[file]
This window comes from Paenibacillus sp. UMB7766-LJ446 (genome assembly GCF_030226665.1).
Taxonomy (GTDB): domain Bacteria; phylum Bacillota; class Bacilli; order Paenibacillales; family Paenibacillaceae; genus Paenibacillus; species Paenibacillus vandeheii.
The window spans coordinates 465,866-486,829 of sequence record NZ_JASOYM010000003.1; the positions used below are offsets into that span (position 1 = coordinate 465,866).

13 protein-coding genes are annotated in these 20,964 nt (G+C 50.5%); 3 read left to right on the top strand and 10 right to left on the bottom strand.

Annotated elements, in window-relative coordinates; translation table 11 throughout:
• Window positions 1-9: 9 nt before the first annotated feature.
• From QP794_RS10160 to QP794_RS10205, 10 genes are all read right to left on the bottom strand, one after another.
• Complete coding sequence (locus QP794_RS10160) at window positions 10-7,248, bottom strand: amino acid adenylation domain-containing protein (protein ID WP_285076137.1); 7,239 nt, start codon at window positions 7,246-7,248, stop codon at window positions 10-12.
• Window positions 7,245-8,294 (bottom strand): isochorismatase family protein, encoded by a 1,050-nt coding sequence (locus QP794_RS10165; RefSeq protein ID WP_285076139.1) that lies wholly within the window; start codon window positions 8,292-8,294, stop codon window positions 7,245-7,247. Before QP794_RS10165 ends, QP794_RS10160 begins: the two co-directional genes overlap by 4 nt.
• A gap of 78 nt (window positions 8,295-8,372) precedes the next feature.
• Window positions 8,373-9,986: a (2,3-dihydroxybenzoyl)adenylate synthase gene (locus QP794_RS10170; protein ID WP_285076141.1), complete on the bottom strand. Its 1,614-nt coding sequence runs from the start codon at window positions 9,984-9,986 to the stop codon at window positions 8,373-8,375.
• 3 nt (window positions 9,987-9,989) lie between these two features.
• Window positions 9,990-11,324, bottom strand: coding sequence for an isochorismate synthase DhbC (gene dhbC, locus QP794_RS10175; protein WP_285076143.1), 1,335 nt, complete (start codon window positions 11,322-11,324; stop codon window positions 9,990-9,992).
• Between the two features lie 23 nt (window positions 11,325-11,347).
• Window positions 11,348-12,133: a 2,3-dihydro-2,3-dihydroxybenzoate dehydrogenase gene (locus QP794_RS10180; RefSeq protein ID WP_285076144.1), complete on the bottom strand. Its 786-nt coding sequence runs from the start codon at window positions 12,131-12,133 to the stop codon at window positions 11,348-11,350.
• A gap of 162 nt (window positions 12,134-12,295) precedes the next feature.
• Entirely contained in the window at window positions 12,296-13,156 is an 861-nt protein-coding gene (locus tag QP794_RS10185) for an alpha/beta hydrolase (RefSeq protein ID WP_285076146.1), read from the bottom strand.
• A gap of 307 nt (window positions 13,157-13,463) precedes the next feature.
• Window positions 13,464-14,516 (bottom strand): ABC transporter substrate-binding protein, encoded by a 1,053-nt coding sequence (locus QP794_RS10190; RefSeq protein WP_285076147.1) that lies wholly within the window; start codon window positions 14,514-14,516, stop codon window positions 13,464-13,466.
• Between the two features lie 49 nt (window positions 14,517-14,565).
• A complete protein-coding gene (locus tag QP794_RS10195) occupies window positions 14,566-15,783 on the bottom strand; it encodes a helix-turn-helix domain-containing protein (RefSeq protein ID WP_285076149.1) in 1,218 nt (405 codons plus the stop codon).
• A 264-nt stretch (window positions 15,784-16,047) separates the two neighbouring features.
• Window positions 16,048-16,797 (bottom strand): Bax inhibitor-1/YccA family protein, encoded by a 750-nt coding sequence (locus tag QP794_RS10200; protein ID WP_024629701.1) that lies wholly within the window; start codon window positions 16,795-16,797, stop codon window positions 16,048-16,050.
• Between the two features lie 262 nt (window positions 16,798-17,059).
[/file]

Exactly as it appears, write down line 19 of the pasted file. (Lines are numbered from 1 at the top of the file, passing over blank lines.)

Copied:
• Window positions 13,464-14,516 (bottom strand): ABC transporter substrate-binding protein, encoded by a 1,053-nt coding sequence (locus QP794_RS10190; RefSeq protein WP_285076147.1) that lies wholly within the window; start codon window positions 14,514-14,516, stop codon window positions 13,464-13,466.